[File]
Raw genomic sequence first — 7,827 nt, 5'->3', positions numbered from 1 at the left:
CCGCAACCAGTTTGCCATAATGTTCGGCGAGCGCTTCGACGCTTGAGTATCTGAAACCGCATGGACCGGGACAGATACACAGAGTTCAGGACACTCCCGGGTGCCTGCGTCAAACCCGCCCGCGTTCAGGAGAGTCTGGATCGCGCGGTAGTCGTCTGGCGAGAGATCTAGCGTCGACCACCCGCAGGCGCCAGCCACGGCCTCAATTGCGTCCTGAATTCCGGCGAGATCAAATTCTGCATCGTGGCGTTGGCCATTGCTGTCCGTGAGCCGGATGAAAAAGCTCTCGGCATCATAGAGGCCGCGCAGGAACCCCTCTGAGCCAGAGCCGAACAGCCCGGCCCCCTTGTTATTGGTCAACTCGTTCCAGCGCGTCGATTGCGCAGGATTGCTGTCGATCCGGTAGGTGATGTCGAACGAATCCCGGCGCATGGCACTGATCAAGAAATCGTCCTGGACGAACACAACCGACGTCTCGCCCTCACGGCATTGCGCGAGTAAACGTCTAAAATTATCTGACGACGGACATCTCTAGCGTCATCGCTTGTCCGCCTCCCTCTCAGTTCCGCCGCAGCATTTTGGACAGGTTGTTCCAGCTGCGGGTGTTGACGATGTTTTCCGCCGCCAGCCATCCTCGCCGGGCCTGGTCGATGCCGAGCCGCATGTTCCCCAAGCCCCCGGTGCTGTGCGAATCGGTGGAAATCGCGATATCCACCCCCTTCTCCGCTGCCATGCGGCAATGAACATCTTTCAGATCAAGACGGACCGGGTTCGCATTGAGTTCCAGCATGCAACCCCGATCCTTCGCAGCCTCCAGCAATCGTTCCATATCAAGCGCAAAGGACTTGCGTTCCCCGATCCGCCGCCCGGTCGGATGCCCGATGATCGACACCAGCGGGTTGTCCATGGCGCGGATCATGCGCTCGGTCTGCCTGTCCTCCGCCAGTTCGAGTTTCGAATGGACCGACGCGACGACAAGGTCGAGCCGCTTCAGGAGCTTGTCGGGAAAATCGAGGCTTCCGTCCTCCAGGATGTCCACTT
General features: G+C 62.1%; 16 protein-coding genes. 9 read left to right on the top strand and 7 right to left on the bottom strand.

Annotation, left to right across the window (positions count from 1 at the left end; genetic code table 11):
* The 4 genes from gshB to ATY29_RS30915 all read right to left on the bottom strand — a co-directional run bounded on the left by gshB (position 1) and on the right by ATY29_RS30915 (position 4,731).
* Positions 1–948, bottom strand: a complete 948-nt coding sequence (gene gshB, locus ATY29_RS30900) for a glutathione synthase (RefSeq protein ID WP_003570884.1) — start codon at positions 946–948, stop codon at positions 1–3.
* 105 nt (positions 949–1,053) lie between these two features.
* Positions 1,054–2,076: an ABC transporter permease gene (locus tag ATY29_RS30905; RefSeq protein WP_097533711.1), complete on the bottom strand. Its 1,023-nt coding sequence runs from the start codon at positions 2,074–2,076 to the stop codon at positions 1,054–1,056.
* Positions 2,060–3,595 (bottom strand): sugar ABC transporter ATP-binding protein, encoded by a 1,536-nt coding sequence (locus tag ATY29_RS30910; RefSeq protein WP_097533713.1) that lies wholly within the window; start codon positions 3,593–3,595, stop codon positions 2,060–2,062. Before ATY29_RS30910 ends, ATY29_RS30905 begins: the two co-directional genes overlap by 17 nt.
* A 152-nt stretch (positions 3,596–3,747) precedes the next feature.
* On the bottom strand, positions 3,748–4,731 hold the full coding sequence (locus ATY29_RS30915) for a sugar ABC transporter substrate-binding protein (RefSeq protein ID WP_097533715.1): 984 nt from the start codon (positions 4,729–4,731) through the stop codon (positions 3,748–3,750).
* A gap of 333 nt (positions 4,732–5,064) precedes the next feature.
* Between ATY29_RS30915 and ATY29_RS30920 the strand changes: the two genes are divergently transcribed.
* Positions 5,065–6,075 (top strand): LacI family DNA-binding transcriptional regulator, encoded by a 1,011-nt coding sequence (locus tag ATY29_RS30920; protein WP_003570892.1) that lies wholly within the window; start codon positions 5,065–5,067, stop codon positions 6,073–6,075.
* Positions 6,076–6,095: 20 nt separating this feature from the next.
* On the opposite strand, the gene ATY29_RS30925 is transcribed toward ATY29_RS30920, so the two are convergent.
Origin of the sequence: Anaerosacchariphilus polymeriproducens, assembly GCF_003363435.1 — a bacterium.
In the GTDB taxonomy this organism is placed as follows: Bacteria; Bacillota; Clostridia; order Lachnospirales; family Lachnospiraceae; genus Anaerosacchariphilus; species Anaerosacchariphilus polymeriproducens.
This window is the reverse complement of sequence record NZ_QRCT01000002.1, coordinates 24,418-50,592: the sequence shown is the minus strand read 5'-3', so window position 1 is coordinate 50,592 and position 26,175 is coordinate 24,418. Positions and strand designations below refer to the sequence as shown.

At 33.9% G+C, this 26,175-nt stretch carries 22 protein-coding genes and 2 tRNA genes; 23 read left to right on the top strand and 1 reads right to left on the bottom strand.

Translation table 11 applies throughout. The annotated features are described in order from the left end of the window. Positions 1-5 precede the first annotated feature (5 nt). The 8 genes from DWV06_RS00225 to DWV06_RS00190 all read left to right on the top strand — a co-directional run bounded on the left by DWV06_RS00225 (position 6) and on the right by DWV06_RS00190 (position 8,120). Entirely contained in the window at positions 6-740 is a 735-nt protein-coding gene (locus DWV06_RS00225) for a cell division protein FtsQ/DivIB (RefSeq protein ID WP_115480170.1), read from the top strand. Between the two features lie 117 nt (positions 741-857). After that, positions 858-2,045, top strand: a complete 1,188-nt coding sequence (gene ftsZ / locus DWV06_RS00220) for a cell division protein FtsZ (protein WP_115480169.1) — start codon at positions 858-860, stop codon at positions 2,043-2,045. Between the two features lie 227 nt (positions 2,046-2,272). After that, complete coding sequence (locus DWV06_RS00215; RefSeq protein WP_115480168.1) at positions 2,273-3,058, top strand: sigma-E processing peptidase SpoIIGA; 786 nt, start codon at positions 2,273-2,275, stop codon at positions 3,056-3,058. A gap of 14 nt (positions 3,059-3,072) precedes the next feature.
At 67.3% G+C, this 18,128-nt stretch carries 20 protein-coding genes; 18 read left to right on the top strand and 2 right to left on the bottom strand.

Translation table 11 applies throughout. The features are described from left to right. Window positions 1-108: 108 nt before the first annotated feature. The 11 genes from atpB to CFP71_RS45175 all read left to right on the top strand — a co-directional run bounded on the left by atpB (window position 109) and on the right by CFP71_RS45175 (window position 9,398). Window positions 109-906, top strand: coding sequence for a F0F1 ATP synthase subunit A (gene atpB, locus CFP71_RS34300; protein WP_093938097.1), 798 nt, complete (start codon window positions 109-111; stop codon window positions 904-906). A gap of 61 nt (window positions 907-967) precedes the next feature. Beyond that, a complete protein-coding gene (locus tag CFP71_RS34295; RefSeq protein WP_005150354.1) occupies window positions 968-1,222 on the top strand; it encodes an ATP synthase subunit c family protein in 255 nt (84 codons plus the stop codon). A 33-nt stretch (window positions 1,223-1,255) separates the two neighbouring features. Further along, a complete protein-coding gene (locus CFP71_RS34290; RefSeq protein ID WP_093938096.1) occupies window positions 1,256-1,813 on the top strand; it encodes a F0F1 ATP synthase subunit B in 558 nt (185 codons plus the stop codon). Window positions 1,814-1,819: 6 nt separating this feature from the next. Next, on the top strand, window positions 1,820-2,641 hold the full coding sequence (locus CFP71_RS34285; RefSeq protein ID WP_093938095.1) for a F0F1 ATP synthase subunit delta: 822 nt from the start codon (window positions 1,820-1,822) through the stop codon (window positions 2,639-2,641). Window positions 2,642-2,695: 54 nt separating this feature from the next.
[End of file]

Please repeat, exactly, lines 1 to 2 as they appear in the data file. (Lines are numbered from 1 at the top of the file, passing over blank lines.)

Raw genomic sequence first — 7,827 nt, 5'->3', positions numbered from 1 at the left:
CCGCAACCAGTTTGCCATAATGTTCGGCGAGCGCTTCGACGCTTGAGTATCTGAAACCGCATGGACCGGGACAGATACACAGAGTTCAGGACACTCCCGGGTGCCTGCGTCAAACCCGCCCGCGTTCAGGAGAGTCTGGATCGCGCGGTAGTCGTCTGGCGAGAGATCTAGCGTCGACCACCCGCAGGCGCCAGCCACGGCCTCAATTGCGTCCTGAATTCCGGCGAGATCAAATTCTGCATCGTGGCGTTGGCCATTGCTGTCCGTGAGCCGGATGAAAAAGCTCTCGGCATCATAGAGGCCGCGCAGGAACCCCTCTGAGCCAGAGCCGAACAGCCCGGCCCCCTTGTTATTGGTCAACTCGTTCCAGCGCGTCGATTGCGCAGGATTGCTGTCGATCCGGTAGGTGATGTCGAACGAATCCCGGCGCATGGCACTGATCAAGAAATCGTCCTGGACGAACACAACCGACGTCTCGCCCTCACGGCATTGCGCGAGTAAACGTCTAAAATTATCTGACGACGGACATCTCTAGCGTCATCGCTTGTCCGCCTCCCTCTCAGTTCCGCCGCAGCATTTTGGACAGGTTGTTCCAGCTGCGGGTGTTGACGATGTTTTCCGCCGCCAGCCATCCTCGCCGGGCCTGGTCGATGCCGAGCCGCATGTTCCCCAAGCCCCCGGTGCTGTGCGAATCGGTGGAAATCGCGATATCCACCCCCTTCTCCGCTGCCATGCGGCAATGAACATCTTTCAGATCAAGACGGACCGGGTTCGCATTGAGTTCCAGCATGCAACCCCGATCCTTCGCAGCCTCCAGCAATCGTTCCATATCAAGCGCAAAGGACTTGCGTTCCCCGATCCGCCGCCCGGTCGGATGCCCGATGATCGACACCAGCGGGTTGTCCATGGCGCGGATCATGCGCTCGGTCTGCCTGTCCTCCGCCAGTTCGAGTTTCGAATGGACCGACGCGACGACAAGGTCGAGCCGCTTCAGGAGCTTGTCGGGAAAATCGAGGCTTCCGTCCTCCAGGATGTCCACTT